Victory for Hemp Protein
A strategic partnership between ingredient manufacturers Applied Food Sciences (AFS) and Victory Hemp Foods has accelerated years in research and expertise in hemp grain and led to a proprietary yet simple solution: Remove the outer shell – which contains a majority of the tannins and chlorophyll, contributing to green color, pungent odor, and bitter notes. The result is a product appropriately called the ‘hemp heart’ or dehulled-center of the hemp seed, and it makes a world of difference on the sensory experience.
“The heart of the hemp seed is the stored nutrient that intended for the sprouting of new hemp plants,” explains Jackson Zapp, VP of Innovation at Applied Food Sciences. “By removing the shell, food and supplement manufacturers can benefit from the nutrition of hemp hearts in a clean presentation that is white in color and neutral in flavor. We are excited to invest in Victory Hemp Foods to help scale production at a time where hemp grains are starting to take off.”
New to the market are two proprietary ingredients from hemp hearts. V-70™ hemp heart protein is a clean 70% plant protein with near-white color and a neutral flavor. V-ONE™ hemp heart oil is a cleaner, lighter omega-3 hemp heart oil that is flavorfully delicate. You can order samples of both of these ingredients.
“This partnership will allow Victory Hemp to apply our focus and resources on developing processing infrastructure and building a healthy supply chain as we work together to bring hemp back to the front row in American agriculture,” adds Victory Hemp founder and CEO, Chad Rosen.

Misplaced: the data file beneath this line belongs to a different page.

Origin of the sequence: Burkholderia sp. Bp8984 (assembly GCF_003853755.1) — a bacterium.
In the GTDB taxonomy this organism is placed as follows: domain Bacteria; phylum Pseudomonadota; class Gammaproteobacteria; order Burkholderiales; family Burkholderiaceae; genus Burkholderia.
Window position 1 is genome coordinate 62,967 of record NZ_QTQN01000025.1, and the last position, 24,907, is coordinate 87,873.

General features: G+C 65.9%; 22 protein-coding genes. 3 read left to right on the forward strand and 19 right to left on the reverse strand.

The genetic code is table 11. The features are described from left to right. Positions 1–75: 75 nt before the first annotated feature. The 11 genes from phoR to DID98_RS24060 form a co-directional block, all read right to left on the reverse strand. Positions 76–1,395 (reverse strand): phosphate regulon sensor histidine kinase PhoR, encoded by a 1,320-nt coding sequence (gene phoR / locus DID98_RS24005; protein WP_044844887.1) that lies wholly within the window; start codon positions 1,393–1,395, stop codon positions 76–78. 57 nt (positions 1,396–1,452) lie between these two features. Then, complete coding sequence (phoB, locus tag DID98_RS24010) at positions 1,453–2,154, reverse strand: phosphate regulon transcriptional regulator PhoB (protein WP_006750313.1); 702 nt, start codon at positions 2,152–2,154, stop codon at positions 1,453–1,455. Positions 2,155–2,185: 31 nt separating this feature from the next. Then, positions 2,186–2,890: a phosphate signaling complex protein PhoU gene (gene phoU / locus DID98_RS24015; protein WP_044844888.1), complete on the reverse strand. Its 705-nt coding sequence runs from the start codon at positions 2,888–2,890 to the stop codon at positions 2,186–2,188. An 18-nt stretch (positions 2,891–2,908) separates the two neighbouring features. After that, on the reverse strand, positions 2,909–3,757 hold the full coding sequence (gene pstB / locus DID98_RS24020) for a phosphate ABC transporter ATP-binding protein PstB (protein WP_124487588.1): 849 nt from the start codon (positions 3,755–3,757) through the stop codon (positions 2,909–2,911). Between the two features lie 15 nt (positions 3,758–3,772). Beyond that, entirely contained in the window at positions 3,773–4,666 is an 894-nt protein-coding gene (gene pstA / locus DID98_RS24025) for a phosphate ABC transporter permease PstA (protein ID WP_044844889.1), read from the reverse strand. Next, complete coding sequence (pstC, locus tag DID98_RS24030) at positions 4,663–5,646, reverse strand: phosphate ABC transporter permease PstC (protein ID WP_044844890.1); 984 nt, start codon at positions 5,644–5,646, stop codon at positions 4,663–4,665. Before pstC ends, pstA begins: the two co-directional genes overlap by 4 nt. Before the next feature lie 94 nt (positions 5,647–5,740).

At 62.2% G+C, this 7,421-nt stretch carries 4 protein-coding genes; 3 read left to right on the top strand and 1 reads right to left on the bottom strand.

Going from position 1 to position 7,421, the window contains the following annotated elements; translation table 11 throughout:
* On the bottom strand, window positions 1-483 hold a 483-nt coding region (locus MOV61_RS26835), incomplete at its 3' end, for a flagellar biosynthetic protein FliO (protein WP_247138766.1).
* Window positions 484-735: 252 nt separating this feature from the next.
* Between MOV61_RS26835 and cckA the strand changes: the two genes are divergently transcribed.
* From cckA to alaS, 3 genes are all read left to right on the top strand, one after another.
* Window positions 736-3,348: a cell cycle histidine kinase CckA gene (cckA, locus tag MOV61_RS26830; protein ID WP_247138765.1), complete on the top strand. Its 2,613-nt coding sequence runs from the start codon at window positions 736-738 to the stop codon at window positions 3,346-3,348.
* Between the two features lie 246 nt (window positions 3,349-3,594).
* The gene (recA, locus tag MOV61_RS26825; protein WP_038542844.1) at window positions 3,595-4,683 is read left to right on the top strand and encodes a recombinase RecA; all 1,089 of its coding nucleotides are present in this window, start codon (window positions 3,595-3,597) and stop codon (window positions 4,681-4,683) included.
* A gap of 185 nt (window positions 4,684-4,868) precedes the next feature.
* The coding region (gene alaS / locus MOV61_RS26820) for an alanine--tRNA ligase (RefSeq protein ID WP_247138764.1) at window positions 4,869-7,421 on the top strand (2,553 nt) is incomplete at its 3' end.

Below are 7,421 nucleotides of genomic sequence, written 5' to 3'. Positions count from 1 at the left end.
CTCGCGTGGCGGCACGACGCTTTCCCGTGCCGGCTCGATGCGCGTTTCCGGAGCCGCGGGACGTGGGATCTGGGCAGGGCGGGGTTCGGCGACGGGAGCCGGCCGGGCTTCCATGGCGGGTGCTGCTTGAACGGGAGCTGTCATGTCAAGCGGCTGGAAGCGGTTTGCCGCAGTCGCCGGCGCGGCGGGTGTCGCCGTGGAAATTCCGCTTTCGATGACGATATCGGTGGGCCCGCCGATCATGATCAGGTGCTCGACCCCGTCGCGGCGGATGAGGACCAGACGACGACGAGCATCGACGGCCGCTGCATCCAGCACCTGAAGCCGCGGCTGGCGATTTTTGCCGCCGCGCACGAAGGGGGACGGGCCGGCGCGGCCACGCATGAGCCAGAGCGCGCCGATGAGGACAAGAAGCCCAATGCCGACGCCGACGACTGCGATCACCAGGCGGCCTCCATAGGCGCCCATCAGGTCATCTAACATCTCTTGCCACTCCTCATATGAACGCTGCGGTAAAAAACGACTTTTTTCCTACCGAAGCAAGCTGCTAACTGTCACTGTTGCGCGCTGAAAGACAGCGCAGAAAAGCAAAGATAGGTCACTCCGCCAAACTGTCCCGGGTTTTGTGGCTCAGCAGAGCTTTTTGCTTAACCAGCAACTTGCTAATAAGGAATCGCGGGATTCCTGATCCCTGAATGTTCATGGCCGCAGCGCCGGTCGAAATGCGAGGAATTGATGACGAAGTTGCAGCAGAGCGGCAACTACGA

The best protein comes from the heart.
Plant-based protein, as a category, is evolving fast. Brands are trying to get protein in everything! Crackers, cookies, shakes, gummies, cold brew coffee, sports powders, and bars top a long list of products with protein-related claims. Protein continues to be one of the fastest-growing ingredients among global food and beverage launches at +26% CAGR.[iii]
Market share for the most prominent sources of proteins, whey and casein, is quickly dwindling as experts anticipate the global plant-based protein market to grow from $10.3 billion in 2020 to $15.6 billion by 2026.[iv] Whey and casein are derived from milk, and many consumers experience digestibility issues such as bloating, gas, or stomach cramps.[v] Animal protein is often criticized for its impact on greenhouse gas emissions and flows contrary to many ‘hot buttons’ like dairy-free, vegan, Non-GMO, etc.
Plant-proteins are an attractive alternative. Void of many common allergens and meeting the requirements of many popular diets such as vegan, paleo, and keto, plant proteins are quickly gaining momentum in many categories. Plant protein can also have additional phytonutrients like amino acids, fiber, antioxidants, vitamins, and minerals to help brain and body function.